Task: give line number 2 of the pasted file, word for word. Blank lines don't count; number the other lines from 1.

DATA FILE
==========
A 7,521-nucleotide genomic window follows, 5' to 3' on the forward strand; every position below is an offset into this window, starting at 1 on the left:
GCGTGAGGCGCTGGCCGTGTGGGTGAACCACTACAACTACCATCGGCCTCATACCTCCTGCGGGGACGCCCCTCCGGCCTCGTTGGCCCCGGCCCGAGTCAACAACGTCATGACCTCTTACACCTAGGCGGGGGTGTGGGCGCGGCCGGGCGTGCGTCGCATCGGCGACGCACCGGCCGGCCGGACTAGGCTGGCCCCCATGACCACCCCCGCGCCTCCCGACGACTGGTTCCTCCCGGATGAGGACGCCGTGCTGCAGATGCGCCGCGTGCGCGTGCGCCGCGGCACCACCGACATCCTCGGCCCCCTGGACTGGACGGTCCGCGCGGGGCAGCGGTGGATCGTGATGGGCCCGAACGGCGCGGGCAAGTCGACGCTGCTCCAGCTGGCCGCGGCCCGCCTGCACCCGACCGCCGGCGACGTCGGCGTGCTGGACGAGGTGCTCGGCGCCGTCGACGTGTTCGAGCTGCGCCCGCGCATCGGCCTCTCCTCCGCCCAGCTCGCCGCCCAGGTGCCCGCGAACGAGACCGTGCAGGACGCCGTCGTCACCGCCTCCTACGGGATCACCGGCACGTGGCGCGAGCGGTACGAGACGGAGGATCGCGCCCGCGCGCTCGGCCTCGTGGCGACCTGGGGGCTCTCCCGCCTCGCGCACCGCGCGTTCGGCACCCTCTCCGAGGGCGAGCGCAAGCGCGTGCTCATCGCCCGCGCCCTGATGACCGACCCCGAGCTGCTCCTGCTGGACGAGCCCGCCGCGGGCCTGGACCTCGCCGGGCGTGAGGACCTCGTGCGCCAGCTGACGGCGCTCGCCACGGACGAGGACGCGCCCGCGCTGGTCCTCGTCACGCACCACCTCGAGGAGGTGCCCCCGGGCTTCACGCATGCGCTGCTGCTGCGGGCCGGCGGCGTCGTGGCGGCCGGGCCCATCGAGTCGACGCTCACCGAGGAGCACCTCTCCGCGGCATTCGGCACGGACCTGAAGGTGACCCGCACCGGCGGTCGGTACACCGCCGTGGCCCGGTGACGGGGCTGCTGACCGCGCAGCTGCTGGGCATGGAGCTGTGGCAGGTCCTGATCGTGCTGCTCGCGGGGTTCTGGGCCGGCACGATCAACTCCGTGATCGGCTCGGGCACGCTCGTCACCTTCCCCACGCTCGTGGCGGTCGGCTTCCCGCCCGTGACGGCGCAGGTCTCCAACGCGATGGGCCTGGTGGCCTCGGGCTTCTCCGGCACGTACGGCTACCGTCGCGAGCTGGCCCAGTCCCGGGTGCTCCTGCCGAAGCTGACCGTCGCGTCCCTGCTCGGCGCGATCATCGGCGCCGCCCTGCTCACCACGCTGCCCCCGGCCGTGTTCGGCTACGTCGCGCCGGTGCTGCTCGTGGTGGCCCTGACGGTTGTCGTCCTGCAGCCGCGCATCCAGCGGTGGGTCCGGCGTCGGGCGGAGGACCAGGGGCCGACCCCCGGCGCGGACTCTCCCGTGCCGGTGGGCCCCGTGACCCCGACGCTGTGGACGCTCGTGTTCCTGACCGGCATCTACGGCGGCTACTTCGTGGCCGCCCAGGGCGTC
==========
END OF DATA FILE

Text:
GCGTGAGGCGCTGGCCGTGTGGGTGAACCACTACAACTACCATCGGCCTCATACCTCCTGCGGGGACGCCCCTCCGGCCTCGTTGGCCCCGGCCCGAGTCAACAACGTCATGACCTCTTACACCTAGGCGGGGGTGTGGGCGCGGCCGGGCGTGCGTCGCATCGGCGACGCACCGGCCGGCCGGACTAGGCTGGCCCCCATGACCACCCCCGCGCCTCCCGACGACTGGTTCCTCCCGGATGAGGACGCCGTGCTGCAGATGCGCCGCGTGCGCGTGCGCCGCGGCACCACCGACATCCTCGGCCCCCTGGACTGGACGGTCCGCGCGGGGCAGCGGTGGATCGTGATGGGCCCGAACGGCGCGGGCAAGTCGACGCTGCTCCAGCTGGCCGCGGCCCGCCTGCACCCGACCGCCGGCGACGTCGGCGTGCTGGACGAGGTGCTCGGCGCCGTCGACGTGTTCGAGCTGCGCCCGCGCATCGGCCTCTCCTCCGCCCAGCTCGCCGCCCAGGTGCCCGCGAACGAGACCGTGCAGGACGCCGTCGTCACCGCCTCCTACGGGATCACCGGCACGTGGCGCGAGCGGTACGAGACGGAGGATCGCGCCCGCGCGCTCGGCCTCGTGGCGACCTGGGGGCTCTCCCGCCTCGCGCACCGCGCGTTCGGCACCCTCTCCGAGGGCGAGCGCAAGCGCGTGCTCATCGCCCGCGCCCTGATGACCGACCCCGAGCTGCTCCTGCTGGACGAGCCCGCCGCGGGCCTGGACCTCGCCGGGCGTGAGGACCTCGTGCGCCAGCTGACGGCGCTCGCCACGGACGAGGACGCGCCCGCGCTGGTCCTCGTCACGCACCACCTCGAGGAGGTGCCCCCGGGCTTCACGCATGCGCTGCTGCTGCGGGCCGGCGGCGTCGTGGCGGCCGGGCCCATCGAGTCGACGCTCACCGAGGAGCACCTCTCCGCGGCATTCGGCACGGACCTGAAGGTGACCCGCACCGGCGGTCGGTACACCGCCGTGGCCCGGTGACGGGGCTGCTGACCGCGCAGCTGCTGGGCATGGAGCTGTGGCAGGTCCTGATCGTGCTGCTCGCGGGGTTCTGGGCCGGCACGATCAACTCCGTGATCGGCTCGGGCACGCTCGTCACCTTCCCCACGCTCGTGGCGGTCGGCTTCCCGCCCGTGACGGCGCAGGTCTCCAACGCGATGGGCCTGGTGGCCTCGGGCTTCTCCGGCACGTACGGCTACCGTCGCGAGCTGGCCCAGTCCCGGGTGCTCCTGCCGAAGCTGACCGTCGCGTCCCTGCTCGGCGCGATCATCGGCGCCGCCCTGCTCACCACGCTGCCCCCGGCCGTGTTCGGCTACGTCGCGCCGGTGCTGCTCGTGGTGGCCCTGACGGTTGTCGTCCTGCAGCCGCGCATCCAGCGGTGGGTCCGGCGTCGGGCGGAGGACCAGGGGCCGACCCCCGGCGCGGACTCTCCCGTGCCGGTGGGCCCCGTGACCCCGACGCTGTGGACGCTCGTGTTCCTGACCGGCATCTACGGCGGCTACTTCGTGGCCGCCCAGGGCGTC